Earless seals, also called “true seals" or "phocids" are the most diverse and widespread of the pinnipeds. They lack external ears, have more streamlined snouts and are generally more aquatically adapted. They swim with efficient undulating whole body movements using their more developed rear flippers. The efficiency of their swimming and an array of other physiological adaptations make them better built for deep and long diving and long distance migrations. They are, however, very cumbersome on land, moving by wriggling their front flippers and abdominal muscles. True seals generally communicate by slapping the water and grunting, rather than vocalizing.


The walrus is an exclusively Arctic species - the sole surviving member of the once diverse and widespread "Odobenidae" family. They are easily recognized by their long tusks and great bulk (up to 2000 kg). While they share with otariids the ability to turn their rear flippers forward, their swimming is more reminiscent of that of true seals, relying more on sinuous whole body movements. They also lack external ears. Unlike eared seals and true seals, which feed primarily by hunting fish and squid in the water column, walrus generally prefer benthic invertebrates, in particular clams. It is the development of the unique squirt and suck method of feeding on molluscs that differentiated the original walrus ancestor from the other pinniped lineages. There remains debate as to whether the walrus diverged from the eared seals before or after the true seals.



Pinnipeds have proportionally shorter limbs than most other mammals. As noted above, their limbs have evolved into flippers with true seals having more developed hind flippers and eared seals having more developed fore flippers. The walrus is intermediate between the two. A pinniped's fingers and toes are bound together by a web of skin. They also have claws that are found either on the front flippers (earless seals) or back flippers (eared seals). Because water has a much higher density than air, their flippers can be much smaller proportionately in relation to their size than the wings of a bird or bat. Additionally, pinnipeds are essentially weightless in the water, allowing them to come to a standstill, and perform aquabatic feats in water that would be impossible for atmospheric flying creatures.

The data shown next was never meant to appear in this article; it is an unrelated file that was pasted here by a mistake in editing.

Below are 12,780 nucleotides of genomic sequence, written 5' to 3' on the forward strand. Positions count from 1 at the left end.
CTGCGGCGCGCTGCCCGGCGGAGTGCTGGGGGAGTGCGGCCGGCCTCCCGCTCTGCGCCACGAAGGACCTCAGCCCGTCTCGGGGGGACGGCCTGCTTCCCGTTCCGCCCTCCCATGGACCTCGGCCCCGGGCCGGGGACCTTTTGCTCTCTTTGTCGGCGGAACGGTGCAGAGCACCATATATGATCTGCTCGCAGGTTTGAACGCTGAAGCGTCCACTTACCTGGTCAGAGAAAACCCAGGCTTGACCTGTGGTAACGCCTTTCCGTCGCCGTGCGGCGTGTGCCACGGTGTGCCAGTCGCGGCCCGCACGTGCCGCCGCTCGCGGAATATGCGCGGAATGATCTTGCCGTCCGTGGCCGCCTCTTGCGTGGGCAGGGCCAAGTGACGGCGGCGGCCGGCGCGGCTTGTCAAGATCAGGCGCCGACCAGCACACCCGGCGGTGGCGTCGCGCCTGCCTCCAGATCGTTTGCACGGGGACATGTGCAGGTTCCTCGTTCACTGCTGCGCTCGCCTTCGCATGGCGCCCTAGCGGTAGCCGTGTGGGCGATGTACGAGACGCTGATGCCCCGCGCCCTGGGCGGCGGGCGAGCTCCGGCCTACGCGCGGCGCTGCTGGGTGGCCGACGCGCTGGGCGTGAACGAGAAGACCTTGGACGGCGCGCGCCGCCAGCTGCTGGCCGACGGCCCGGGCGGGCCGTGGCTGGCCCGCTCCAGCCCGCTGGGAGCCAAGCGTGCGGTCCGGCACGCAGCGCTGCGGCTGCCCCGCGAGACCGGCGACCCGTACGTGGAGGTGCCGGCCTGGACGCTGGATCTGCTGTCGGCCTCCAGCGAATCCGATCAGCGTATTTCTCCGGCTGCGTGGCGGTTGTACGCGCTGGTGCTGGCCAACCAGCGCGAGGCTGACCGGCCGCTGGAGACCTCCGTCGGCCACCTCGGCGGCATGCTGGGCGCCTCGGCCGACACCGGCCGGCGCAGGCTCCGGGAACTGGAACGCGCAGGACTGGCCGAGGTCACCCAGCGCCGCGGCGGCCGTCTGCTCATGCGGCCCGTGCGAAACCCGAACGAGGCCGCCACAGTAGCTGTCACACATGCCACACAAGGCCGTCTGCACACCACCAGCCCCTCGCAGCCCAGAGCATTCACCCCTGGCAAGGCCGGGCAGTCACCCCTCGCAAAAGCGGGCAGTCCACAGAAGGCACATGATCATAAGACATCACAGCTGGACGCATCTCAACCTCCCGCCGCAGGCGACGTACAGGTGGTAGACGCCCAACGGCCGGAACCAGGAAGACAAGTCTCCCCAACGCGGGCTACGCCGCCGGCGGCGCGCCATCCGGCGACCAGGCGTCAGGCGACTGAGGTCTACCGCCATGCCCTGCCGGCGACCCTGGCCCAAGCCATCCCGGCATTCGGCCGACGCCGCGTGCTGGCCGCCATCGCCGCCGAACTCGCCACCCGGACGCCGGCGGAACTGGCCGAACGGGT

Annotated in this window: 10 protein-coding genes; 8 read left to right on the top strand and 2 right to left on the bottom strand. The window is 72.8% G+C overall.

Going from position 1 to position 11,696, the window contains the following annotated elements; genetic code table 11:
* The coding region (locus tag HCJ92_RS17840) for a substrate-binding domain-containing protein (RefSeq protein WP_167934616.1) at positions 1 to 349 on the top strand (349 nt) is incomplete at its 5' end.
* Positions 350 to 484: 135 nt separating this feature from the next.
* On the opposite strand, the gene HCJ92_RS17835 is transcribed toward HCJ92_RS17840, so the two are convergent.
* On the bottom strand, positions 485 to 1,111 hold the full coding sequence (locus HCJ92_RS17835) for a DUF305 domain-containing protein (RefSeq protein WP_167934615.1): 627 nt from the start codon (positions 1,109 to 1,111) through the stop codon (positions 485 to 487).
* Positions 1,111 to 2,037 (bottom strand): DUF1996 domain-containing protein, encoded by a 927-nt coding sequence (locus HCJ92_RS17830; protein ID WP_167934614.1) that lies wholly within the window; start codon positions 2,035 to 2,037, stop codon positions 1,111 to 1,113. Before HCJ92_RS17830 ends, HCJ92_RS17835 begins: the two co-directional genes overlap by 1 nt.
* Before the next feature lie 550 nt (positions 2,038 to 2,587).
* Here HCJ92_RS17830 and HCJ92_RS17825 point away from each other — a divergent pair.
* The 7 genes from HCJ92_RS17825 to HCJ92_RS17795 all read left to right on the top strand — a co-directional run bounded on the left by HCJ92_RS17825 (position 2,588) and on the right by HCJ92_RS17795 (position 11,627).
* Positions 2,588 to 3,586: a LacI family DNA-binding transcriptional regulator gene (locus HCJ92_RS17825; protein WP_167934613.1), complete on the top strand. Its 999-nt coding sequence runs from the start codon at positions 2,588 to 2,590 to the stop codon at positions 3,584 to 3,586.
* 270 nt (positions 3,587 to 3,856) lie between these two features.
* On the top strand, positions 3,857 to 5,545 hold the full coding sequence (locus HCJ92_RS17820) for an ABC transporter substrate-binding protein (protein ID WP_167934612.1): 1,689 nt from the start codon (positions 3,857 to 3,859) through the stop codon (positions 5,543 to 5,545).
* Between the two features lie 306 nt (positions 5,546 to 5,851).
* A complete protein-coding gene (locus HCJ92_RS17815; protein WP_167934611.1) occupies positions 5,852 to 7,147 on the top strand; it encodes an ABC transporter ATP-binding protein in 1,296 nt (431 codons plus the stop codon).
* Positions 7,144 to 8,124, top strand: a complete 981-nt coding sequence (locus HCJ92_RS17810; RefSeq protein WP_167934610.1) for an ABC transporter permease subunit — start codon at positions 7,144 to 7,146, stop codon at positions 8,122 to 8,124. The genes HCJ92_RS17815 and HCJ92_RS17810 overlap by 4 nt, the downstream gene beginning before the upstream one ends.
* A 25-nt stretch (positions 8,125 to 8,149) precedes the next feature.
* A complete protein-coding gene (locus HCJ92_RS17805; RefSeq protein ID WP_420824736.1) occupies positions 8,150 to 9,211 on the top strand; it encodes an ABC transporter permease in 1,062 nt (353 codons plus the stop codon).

Oxygen conservation

Pinnipeds can conserve oxygen for long period of time underwater. When the animal starts diving its heart rate slows to about one-tenth of the normal rate. The arteries squeeze shut and the sense organs and nervous system are the only organs to continue to receive a normal flow of blood. Pinnipeds are able to resist more pain and fatigue caused by lactic acid accumulation than other mammals. However, once they return to the water surface, they need time to recover and bring their body chemistry back to normal. [ [ Encarta article on Seals] ]